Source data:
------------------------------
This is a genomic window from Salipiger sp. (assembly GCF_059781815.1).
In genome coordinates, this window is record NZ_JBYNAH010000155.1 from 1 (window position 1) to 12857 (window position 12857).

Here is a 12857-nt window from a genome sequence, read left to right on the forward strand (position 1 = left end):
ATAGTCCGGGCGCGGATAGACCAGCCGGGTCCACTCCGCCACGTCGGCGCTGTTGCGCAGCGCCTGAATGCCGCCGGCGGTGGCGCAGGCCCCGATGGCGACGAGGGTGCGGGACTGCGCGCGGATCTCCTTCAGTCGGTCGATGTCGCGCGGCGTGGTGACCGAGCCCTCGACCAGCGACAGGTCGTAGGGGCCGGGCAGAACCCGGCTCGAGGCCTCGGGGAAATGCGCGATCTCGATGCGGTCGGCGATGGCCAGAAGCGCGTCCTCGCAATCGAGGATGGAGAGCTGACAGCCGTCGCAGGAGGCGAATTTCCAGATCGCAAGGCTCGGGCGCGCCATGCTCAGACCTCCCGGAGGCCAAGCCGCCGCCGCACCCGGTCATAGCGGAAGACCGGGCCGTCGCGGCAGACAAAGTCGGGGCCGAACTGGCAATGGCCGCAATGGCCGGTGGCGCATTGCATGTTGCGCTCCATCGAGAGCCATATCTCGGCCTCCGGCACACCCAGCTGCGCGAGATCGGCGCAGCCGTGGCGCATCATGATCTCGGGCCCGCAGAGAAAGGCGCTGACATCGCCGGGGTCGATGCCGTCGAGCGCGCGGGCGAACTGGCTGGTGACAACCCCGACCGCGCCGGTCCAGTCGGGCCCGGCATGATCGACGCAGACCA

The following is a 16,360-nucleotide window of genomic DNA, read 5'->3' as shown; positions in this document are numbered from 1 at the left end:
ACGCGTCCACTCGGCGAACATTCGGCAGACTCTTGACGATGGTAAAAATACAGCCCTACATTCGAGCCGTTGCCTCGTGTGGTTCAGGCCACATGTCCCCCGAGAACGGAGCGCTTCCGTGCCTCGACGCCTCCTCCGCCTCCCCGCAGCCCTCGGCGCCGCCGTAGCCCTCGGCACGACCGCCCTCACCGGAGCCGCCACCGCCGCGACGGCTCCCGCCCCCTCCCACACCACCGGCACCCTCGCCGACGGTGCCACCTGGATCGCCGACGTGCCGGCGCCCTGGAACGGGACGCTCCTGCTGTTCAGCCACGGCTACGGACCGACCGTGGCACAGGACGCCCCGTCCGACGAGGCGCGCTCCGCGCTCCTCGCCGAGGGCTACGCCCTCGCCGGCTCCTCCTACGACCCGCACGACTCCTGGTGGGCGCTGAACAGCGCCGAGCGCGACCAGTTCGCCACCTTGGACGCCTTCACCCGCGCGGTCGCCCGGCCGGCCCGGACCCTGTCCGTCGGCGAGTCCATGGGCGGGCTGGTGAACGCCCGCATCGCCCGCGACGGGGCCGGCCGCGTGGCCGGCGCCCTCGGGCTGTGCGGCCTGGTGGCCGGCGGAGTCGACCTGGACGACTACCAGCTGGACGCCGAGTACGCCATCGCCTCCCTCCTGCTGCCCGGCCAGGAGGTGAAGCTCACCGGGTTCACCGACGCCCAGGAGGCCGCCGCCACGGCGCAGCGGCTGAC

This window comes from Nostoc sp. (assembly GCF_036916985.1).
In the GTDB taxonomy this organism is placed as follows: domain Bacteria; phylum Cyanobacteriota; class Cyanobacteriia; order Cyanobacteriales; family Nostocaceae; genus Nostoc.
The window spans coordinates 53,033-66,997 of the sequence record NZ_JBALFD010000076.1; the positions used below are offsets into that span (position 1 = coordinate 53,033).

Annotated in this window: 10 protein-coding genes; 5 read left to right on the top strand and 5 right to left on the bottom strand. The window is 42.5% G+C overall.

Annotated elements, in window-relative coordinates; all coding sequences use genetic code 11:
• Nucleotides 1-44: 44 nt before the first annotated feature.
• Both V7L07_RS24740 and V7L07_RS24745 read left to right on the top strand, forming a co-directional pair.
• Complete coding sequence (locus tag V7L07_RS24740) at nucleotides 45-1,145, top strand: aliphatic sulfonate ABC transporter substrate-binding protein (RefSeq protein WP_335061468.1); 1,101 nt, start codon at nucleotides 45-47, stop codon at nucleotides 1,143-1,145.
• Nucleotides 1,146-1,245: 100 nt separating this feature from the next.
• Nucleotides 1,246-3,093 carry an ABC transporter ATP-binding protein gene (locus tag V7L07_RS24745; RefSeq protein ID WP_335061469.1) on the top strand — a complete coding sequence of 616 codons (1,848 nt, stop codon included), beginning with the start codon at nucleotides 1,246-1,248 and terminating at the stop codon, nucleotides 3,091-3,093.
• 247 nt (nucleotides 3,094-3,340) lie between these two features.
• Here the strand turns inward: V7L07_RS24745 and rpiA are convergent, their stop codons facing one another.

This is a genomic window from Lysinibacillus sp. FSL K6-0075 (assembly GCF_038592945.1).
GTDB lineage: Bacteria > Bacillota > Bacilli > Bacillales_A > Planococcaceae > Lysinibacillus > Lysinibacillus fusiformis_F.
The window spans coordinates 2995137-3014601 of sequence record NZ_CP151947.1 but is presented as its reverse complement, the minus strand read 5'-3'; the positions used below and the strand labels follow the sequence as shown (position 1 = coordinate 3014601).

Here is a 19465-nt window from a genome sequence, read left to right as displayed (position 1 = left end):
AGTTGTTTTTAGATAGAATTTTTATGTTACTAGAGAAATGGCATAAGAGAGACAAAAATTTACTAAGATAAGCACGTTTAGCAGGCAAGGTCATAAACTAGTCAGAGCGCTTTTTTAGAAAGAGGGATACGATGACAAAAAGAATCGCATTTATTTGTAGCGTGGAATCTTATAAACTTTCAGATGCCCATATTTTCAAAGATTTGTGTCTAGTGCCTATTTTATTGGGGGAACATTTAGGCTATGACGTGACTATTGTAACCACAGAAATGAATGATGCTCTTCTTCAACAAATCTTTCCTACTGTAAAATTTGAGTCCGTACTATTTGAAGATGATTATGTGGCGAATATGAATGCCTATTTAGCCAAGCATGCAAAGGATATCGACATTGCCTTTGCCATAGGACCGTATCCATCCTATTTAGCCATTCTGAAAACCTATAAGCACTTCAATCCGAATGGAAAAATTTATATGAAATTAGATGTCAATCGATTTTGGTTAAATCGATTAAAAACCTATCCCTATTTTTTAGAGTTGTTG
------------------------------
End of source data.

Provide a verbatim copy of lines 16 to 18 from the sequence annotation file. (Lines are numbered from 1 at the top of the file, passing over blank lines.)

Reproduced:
• Nucleotides 1,246-3,093 carry an ABC transporter ATP-binding protein gene (locus tag V7L07_RS24745; RefSeq protein ID WP_335061469.1) on the top strand — a complete coding sequence of 616 codons (1,848 nt, stop codon included), beginning with the start codon at nucleotides 1,246-1,248 and terminating at the stop codon, nucleotides 3,091-3,093.
• 247 nt (nucleotides 3,094-3,340) lie between these two features.
• Here the strand turns inward: V7L07_RS24745 and rpiA are convergent, their stop codons facing one another.